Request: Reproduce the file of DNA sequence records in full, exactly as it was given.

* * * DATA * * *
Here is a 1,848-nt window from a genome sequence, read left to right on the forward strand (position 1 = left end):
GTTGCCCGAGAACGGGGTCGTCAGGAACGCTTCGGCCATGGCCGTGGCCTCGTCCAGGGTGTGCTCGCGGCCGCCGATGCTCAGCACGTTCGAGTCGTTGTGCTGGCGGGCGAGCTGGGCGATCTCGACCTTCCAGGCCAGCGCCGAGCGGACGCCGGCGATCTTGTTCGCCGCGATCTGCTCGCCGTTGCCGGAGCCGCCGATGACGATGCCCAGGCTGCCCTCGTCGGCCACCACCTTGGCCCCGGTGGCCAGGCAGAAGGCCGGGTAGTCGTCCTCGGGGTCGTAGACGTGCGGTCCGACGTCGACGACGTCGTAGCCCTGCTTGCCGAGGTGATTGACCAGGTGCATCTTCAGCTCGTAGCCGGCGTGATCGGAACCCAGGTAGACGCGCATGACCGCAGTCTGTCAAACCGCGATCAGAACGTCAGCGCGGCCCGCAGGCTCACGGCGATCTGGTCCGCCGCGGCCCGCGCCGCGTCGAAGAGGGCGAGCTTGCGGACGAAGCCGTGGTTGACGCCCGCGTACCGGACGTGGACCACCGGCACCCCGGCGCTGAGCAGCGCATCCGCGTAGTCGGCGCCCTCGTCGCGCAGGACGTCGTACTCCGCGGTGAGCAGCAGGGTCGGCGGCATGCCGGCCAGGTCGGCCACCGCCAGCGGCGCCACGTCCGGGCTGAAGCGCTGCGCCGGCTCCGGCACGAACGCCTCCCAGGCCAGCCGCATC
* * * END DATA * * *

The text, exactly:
Here is a 1,848-nt window from a genome sequence, read left to right on the forward strand (position 1 = left end):
GTTGCCCGAGAACGGGGTCGTCAGGAACGCTTCGGCCATGGCCGTGGCCTCGTCCAGGGTGTGCTCGCGGCCGCCGATGCTCAGCACGTTCGAGTCGTTGTGCTGGCGGGCGAGCTGGGCGATCTCGACCTTCCAGGCCAGCGCCGAGCGGACGCCGGCGATCTTGTTCGCCGCGATCTGCTCGCCGTTGCCGGAGCCGCCGATGACGATGCCCAGGCTGCCCTCGTCGGCCACCACCTTGGCCCCGGTGGCCAGGCAGAAGGCCGGGTAGTCGTCCTCGGGGTCGTAGACGTGCGGTCCGACGTCGACGACGTCGTAGCCCTGCTTGCCGAGGTGATTGACCAGGTGCATCTTCAGCTCGTAGCCGGCGTGATCGGAACCCAGGTAGACGCGCATGACCGCAGTCTGTCAAACCGCGATCAGAACGTCAGCGCGGCCCGCAGGCTCACGGCGATCTGGTCCGCCGCGGCCCGCGCCGCGTCGAAGAGGGCGAGCTTGCGGACGAAGCCGTGGTTGACGCCCGCGTACCGGACGTGGACCACCGGCACCCCGGCGCTGAGCAGCGCATCCGCGTAGTCGGCGCCCTCGTCGCGCAGGACGTCGTACTCCGCGGTGAGCAGCAGGGTCGGCGGCATGCCGGCCAGGTCGGCCACCGCCAGCGGCGCCACGTCCGGGCTGAAGCGCTGCGCCGGCTCCGGCACGAACGCCTCCCAGGCCAGCCGCATC